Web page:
Important note for UMHS studies: A copy of the complete (every page) signed consent form should be placed in the UM medical record of subjects, particularly when the research intervention may affect other treatment or care (in most cases this means scanning the document into MiChart; click here for instructions). However, doing so may not be appropriate in all cases (for example if identification of the subject as a study participant might put the subject at risk of criminal prosecution or harm to reputation).

Web Resources

Tips for Preparing Understandable Informed Consent Documents

The informed consent document is an important tool in the informed consent process. The goal is to have a document, understandable to the subjects or their legal representatives, that explains what will happen to them as part of the study, when it happens, and why.

Target readability levels of consent forms should be between 6th and 8th grade. Examples of this level are found in the popular press, e.g. Newsweek or USA Today. Computer programs that analyze grade level, like the Flesh Kincaid method, are useful tools but cannot be relied upon in whole because informed consent documents often use words of a higher level (like the name of a procedure) that you will also explain in lay terms.

The sections below, Tips and Examples of protocol language ‘translated’ to subject-friendly language, are to assist you in achieving an understandable document. Also refer to the UM library system's plain language medical dictionary for more lay terms. Refer to the Education page for information about the IRBMED workshop, Informed Consent 201.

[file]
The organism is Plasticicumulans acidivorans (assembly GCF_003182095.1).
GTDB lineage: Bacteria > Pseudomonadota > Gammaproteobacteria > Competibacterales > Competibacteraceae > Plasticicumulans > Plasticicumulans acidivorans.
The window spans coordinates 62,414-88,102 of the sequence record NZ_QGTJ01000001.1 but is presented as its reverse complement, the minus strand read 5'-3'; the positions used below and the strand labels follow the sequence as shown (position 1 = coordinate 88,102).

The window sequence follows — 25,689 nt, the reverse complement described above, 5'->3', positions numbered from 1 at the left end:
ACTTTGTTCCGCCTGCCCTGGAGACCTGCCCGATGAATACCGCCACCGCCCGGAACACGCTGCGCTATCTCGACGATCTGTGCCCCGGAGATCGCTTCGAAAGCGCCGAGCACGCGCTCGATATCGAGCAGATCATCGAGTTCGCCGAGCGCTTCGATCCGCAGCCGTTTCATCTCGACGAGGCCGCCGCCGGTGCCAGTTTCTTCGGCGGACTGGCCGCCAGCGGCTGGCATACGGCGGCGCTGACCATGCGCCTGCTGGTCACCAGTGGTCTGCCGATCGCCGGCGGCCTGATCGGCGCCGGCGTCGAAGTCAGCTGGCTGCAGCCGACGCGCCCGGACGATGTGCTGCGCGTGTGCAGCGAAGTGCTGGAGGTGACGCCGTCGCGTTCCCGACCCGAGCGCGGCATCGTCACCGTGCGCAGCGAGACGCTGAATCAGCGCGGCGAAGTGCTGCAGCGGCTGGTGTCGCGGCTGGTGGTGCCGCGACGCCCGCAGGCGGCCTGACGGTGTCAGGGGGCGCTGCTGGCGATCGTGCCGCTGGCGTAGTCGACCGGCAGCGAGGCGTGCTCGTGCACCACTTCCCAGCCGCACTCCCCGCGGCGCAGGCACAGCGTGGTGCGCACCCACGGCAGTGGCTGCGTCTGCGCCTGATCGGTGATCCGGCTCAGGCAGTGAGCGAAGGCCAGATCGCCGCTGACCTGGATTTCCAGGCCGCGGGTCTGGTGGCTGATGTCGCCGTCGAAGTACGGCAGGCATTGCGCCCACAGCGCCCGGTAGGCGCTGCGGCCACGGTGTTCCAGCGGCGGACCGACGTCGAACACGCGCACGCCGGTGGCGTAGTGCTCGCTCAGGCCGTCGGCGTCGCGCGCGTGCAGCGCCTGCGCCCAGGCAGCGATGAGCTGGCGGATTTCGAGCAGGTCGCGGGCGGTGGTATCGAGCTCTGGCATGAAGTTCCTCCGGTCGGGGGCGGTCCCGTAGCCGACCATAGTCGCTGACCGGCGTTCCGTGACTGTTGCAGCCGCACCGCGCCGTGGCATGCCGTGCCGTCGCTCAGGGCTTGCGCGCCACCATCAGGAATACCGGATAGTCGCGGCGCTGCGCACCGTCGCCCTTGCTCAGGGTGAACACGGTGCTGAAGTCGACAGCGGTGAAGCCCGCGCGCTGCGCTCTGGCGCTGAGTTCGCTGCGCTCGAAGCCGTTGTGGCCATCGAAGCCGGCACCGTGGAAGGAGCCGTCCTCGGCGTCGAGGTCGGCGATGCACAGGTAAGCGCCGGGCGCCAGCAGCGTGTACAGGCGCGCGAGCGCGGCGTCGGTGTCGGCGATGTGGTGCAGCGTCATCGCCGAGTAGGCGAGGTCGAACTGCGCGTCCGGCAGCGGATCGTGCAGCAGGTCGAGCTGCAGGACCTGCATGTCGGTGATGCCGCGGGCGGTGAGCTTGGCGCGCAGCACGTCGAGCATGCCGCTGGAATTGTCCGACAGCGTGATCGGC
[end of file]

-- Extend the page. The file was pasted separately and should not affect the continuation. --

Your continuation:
Special thanks to the Center for the Advancement of Clinical Research for contributions in the material below.


  1. Use one of the IRBMED provided templates (above).
  2. Review the IRBMED template instructions (above). Alternate text for many sections is provided in the instructions to tailor the document appropriately for the type of study being described. The federally required elements of consent are also provided.
  3. Use multiple consents tailored for each study group in unblinded studies where different subject groups undergo significantly different procedures or schedules.
  4. Use subheads within sections that require extensive detail.
  5. Use a logical order for the topic within each section. For example, in the risk section, begin with research related risks that are expected, likely, and serious. Conclude with rarely expected risks and convey the likelihood.
  6. Insert hard page breaks if the page breaks at a place that makes it hard for the reader to follow such as right after a subhead.
  7. Do not use text smaller than 12 point.
  8. Use at least 1.5 spacing between paragraphs.
  9. Discuss only one or two ideas per paragraph.
  10. Keep paragraphs short.
  11. Avoid compound sentences.
  12. Use shorter, simpler words whenever they can convey appropriate meaning.
  13. Define or explain medical terms, procedures, and technical or complex words.
  14. Use U.S. measurements for metric measurements, or both. State 2 teaspoons rather than 10 MLs.
  15. Use regular time not military time. For example, say 1 p.m. rather than 1300 hours.
  16. Do not use exculpatory language, that is, language that indicates somebody (the researchers or UM) is free from blame.
  17. Write in the ‘second person,’ For example, instead of "The patient will be asked some questions about her medical history, then she will have a small amount of blood drawn,” state, "You will be asked some questions about your medical history, then a small amount of your blood will be drawn."